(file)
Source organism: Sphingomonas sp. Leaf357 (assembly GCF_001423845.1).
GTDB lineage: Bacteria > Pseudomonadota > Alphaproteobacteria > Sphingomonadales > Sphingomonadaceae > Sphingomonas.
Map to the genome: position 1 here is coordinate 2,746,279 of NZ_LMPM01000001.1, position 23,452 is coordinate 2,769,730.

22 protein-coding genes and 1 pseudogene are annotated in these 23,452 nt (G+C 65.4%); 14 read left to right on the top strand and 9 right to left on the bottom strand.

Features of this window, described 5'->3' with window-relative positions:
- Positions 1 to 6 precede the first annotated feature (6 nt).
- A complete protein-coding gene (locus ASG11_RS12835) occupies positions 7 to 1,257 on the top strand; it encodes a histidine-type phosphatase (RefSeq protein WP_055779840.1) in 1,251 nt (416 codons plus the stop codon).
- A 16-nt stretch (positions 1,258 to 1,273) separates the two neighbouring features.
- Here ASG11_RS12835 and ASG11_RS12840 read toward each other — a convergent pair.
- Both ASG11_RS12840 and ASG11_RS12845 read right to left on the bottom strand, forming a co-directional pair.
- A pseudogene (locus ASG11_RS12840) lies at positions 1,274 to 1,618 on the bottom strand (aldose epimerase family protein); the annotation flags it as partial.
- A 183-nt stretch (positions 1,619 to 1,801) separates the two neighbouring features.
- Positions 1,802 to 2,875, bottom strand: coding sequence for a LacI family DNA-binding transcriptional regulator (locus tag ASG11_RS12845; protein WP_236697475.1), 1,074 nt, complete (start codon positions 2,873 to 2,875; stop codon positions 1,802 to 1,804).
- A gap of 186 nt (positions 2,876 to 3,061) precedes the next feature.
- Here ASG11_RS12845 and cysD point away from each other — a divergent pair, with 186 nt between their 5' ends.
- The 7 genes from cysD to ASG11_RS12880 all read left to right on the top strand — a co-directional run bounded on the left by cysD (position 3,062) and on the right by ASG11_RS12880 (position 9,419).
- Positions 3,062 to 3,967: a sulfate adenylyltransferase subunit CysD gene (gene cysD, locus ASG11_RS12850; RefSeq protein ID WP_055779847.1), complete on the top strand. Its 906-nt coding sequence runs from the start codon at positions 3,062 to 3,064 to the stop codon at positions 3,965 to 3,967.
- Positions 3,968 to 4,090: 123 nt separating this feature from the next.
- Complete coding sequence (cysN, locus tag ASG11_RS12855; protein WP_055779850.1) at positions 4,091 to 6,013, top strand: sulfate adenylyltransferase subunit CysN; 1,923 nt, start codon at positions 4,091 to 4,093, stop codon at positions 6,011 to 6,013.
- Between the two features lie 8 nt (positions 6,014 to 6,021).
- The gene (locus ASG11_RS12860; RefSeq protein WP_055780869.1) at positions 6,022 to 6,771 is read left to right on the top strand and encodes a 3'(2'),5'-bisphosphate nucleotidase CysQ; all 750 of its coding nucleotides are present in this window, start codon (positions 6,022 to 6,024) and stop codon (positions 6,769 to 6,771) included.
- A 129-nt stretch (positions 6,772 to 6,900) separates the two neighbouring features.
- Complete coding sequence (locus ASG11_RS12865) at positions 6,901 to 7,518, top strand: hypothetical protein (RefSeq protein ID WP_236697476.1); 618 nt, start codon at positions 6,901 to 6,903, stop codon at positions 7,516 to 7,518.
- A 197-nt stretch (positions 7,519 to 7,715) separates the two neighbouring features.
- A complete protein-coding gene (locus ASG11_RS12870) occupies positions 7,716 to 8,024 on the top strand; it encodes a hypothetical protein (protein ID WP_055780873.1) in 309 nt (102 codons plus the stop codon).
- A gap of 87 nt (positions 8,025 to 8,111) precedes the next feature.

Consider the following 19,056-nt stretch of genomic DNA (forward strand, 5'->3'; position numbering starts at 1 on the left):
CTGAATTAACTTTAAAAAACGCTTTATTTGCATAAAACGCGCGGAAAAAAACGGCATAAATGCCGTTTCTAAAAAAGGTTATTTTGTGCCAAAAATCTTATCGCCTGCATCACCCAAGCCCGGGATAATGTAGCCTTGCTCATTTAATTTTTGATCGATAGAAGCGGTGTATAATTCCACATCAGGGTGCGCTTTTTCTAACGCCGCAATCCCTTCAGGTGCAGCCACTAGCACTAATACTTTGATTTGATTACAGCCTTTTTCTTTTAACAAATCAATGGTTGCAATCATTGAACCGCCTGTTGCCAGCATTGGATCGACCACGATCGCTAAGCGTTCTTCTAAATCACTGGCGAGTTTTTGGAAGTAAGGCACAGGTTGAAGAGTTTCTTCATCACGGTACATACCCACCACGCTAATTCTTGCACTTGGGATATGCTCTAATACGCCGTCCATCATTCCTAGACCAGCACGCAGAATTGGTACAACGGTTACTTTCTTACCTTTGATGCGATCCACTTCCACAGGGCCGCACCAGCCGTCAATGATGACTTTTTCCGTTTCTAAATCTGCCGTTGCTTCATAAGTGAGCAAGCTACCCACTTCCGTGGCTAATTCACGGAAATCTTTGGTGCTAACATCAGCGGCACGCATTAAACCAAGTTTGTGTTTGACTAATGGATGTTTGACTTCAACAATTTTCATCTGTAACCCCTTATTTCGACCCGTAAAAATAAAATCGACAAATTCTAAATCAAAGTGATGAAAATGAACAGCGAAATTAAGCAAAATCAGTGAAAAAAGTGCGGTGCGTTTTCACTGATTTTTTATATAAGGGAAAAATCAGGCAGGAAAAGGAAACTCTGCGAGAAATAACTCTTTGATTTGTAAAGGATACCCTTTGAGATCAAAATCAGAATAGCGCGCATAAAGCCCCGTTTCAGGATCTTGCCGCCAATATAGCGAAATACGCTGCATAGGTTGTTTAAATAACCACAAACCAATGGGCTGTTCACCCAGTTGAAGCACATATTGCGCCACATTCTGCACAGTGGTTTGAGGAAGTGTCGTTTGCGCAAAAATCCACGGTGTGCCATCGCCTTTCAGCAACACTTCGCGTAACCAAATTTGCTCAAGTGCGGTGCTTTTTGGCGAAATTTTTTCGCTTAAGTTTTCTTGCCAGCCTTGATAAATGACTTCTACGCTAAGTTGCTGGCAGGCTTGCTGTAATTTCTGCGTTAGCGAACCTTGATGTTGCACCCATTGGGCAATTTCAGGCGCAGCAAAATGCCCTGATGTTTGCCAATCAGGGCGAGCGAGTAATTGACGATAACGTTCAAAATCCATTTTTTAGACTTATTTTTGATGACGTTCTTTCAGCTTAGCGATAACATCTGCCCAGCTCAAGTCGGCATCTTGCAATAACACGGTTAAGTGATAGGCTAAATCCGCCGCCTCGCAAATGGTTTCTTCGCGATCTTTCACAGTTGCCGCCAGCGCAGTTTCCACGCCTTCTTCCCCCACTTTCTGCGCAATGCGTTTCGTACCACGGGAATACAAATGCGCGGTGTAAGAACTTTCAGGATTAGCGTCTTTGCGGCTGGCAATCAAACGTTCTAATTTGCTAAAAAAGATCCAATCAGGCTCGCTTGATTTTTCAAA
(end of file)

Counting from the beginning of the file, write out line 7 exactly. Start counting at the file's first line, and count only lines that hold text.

- A complete protein-coding gene (locus ASG11_RS12835) occupies positions 7 to 1,257 on the top strand; it encodes a histidine-type phosphatase (RefSeq protein WP_055779840.1) in 1,251 nt (416 codons plus the stop codon).